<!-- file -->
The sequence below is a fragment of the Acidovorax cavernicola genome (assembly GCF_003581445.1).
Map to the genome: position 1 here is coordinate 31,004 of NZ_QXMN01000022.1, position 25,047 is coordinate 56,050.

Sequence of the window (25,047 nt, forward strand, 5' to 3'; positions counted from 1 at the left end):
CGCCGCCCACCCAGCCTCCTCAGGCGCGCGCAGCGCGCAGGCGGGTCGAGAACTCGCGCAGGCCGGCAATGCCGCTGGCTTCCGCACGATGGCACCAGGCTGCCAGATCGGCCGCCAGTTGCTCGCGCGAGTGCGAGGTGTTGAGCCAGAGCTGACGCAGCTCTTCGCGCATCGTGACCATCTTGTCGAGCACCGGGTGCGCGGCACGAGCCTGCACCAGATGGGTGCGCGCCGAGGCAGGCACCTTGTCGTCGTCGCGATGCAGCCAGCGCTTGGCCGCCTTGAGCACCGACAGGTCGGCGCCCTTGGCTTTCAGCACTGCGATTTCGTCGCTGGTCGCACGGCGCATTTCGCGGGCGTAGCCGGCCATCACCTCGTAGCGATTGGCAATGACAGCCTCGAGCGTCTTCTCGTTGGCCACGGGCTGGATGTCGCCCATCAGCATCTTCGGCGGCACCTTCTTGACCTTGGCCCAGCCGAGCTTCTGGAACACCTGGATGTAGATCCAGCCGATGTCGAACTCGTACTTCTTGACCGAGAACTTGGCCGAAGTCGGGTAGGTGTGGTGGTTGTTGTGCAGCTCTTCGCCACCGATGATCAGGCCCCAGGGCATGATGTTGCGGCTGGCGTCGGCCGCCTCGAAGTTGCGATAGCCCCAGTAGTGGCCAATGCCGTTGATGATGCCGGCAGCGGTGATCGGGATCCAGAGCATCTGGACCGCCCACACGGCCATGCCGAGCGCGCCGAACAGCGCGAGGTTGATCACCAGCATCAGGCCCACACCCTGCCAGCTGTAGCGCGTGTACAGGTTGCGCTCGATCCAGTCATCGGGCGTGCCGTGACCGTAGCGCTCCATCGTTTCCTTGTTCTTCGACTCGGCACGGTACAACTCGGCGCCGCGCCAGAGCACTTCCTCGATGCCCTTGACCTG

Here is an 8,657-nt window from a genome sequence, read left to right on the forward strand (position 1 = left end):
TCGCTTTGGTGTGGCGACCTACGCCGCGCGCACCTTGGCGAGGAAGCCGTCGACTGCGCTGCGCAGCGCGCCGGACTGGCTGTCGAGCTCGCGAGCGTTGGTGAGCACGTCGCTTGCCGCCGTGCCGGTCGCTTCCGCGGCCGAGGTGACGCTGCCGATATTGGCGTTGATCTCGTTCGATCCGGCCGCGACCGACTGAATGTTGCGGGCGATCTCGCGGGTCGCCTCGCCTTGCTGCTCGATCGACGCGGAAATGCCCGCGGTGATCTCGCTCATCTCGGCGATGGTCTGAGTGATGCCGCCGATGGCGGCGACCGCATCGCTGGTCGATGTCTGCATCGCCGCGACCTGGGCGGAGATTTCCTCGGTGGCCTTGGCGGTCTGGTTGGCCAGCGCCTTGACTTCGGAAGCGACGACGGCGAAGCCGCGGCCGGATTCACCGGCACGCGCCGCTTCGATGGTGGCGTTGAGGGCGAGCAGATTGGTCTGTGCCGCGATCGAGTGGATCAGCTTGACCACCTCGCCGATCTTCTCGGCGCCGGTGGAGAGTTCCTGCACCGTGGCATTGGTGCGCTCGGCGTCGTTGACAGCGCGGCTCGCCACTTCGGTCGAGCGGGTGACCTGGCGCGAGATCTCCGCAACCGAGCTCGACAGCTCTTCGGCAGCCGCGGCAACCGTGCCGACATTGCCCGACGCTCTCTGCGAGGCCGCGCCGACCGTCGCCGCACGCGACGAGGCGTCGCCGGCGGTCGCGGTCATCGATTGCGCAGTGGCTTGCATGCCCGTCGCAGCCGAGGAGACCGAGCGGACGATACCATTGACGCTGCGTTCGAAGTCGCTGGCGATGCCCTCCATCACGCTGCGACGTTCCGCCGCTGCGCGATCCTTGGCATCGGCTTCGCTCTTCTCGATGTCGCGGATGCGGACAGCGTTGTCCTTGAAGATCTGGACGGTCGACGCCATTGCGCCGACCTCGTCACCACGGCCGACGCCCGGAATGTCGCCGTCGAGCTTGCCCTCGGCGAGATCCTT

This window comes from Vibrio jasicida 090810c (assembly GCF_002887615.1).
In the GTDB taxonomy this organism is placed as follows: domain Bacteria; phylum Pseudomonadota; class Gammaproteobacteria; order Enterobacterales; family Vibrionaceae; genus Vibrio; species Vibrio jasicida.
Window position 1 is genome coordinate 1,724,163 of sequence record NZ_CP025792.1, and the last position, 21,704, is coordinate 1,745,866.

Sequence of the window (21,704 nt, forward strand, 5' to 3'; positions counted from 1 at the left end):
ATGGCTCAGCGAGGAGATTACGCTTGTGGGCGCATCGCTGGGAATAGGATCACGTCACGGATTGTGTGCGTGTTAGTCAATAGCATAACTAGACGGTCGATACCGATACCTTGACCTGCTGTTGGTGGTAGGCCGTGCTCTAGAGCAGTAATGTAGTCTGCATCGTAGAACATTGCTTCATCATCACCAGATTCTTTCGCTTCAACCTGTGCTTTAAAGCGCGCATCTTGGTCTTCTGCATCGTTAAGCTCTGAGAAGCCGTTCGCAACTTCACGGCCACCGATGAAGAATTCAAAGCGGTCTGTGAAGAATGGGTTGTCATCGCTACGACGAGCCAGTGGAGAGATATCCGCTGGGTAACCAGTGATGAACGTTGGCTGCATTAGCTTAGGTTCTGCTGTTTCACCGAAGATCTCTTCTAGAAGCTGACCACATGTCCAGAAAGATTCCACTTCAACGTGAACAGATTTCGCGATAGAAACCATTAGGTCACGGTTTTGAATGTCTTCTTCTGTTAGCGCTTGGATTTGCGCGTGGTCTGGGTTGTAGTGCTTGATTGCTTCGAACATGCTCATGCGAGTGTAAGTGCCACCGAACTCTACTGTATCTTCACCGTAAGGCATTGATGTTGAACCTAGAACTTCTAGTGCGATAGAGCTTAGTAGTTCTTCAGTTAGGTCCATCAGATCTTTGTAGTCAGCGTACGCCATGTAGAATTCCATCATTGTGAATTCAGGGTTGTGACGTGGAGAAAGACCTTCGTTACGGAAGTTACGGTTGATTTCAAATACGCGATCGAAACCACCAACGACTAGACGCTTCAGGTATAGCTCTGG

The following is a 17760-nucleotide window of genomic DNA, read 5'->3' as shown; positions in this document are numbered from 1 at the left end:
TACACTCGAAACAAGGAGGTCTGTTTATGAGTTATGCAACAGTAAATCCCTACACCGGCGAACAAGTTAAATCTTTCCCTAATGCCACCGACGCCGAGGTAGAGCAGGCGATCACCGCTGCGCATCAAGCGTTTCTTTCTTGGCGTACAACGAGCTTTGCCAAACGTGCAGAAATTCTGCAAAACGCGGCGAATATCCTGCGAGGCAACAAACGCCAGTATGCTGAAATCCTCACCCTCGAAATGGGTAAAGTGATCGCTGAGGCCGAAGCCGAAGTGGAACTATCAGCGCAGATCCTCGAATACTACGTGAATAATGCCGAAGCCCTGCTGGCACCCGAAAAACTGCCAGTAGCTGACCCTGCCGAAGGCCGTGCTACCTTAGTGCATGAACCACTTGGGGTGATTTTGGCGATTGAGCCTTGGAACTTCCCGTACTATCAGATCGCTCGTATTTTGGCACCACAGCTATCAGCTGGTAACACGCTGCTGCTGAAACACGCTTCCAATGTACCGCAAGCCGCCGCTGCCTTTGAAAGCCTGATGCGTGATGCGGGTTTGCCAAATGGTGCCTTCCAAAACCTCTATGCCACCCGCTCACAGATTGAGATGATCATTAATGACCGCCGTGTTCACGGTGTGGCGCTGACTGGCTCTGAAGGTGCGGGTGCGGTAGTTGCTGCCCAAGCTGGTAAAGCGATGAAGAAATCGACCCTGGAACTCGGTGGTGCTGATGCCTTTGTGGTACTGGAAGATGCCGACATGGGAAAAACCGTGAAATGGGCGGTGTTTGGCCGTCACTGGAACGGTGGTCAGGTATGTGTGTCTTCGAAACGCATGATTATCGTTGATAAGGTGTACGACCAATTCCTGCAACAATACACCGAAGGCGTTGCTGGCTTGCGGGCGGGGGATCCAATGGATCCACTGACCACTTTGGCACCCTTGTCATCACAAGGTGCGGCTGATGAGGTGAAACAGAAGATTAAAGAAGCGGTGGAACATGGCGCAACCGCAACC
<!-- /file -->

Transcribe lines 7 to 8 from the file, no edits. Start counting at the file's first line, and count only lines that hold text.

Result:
This window comes from Vibrio jasicida 090810c (assembly GCF_002887615.1).
In the GTDB taxonomy this organism is placed as follows: domain Bacteria; phylum Pseudomonadota; class Gammaproteobacteria; order Enterobacterales; family Vibrionaceae; genus Vibrio; species Vibrio jasicida.